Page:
Objective: Since CD163+ macrophages are selectively increased in spondylarthropathy (SpA) synovitis, we investigated the role of CD163+ macrophages in synovial inflammation.
Methods: Synovial biopsy samples from 26 SpA and 23 rheumatoid arthritis (RA) patients were analyzed for macrophage and lymphocyte subsets. Synovial fluid (SF) samples were analyzed by Western blotting and enzyme-linked immunosorbent assay for soluble CD163 (sCD163) and by flow cytometry for lymphocyte activation. We also analyzed sCD163 in sera from 100 SpA patients, 23 RA patients, 20 healthy controls, and 20 SpA patients treated with infliximab. Polymorphism of haptoglobin (Hp), the CD163 ligand, was determined in 130 SpA and 23 RA patients.
Results: CD163+ macrophages, but not CD68+ macrophages, were significantly increased in SpA versus RA synovium and in HLA-B27+ versus HLA-B27- SpA. Despite similar lymphocyte numbers, activated lymphocytes (CD69+) were significantly decreased in SpA versus RA patients, with an inverse correlation between CD163 and CD69 levels. Local production of sCD163 was evidenced by a 5-7-fold higher level of sCD163 in SF than in serum and by the correlation with synovial lining CD163+ macrophages in SpA. SF sCD163 levels correlated directly with global inflammation but correlated inversely with CD69+ SF T lymphocytes in the synovium. In contrast, serum sCD163 levels were only moderately increased, did not correlate with SF sCD163 levels or parameters of inflammation, and were unaffected by infliximab therapy. The distribution of Hp polymorphism was not altered in SpA and was not related to CD163 expression.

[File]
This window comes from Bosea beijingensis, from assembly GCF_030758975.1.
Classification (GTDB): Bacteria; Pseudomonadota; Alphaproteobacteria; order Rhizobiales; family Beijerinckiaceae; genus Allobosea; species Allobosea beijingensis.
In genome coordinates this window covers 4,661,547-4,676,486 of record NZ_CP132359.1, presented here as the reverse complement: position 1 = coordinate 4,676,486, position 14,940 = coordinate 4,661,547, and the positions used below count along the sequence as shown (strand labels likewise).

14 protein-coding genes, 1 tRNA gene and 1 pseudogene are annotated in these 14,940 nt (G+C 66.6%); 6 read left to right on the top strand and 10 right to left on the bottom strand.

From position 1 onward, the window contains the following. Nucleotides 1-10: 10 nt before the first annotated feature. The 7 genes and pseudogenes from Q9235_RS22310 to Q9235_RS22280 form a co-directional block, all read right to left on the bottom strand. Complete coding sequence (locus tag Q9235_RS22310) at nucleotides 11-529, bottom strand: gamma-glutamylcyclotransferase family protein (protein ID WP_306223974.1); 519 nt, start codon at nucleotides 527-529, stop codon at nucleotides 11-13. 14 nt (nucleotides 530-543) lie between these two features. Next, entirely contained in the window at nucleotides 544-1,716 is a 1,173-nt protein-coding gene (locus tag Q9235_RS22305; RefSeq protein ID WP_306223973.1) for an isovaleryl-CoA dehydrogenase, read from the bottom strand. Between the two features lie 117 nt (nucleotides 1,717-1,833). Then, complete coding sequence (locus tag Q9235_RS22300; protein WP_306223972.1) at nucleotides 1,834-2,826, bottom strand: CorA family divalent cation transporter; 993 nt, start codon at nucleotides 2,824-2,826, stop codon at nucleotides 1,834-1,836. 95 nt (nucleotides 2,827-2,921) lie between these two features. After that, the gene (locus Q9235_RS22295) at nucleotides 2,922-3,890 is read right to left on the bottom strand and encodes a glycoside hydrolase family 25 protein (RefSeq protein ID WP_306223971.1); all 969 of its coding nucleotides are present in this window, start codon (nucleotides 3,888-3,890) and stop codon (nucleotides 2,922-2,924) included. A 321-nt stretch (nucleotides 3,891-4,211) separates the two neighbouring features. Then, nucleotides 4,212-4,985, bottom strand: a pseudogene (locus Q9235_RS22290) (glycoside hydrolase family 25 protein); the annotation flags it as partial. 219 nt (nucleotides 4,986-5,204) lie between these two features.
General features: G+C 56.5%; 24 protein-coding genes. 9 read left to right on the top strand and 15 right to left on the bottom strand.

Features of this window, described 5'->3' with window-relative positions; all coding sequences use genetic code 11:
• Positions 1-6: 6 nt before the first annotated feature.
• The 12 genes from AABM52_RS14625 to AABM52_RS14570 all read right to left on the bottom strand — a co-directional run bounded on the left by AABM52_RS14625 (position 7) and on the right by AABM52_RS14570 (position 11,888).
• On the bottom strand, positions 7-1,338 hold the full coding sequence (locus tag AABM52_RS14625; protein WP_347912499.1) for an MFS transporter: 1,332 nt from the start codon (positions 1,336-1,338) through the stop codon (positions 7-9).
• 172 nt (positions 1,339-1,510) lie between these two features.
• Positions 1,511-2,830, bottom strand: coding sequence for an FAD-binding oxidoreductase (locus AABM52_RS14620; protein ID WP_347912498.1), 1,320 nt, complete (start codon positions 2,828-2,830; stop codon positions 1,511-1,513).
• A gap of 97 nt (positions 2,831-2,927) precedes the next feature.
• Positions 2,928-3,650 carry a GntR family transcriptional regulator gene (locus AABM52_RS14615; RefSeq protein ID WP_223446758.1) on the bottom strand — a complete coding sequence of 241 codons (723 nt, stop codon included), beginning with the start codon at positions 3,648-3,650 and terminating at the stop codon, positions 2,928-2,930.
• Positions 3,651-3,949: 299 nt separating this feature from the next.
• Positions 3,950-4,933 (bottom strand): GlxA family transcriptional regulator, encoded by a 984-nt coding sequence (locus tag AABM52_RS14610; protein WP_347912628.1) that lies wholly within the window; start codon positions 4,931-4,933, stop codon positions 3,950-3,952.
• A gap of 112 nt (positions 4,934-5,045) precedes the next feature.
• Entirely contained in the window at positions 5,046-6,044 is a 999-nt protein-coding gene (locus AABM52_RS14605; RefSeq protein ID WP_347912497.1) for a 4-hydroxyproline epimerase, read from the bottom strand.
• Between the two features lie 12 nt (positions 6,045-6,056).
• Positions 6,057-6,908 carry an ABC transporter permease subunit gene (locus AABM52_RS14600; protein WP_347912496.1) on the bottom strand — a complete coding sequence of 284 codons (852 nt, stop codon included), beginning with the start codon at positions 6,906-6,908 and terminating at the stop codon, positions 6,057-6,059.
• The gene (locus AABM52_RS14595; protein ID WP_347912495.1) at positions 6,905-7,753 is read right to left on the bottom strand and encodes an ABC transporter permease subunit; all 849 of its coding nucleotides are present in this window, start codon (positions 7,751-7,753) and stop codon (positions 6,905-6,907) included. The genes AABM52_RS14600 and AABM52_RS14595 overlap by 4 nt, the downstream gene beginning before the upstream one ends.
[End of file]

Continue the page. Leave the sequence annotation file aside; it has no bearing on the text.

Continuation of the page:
Conclusion: Increased numbers of CD163+ macrophages in SpA synovium and local production of sCD163 are associated with global inflammation as well as impairment of T cell activation, suggesting a dual role for CD163+ macrophages in SpA synovitis.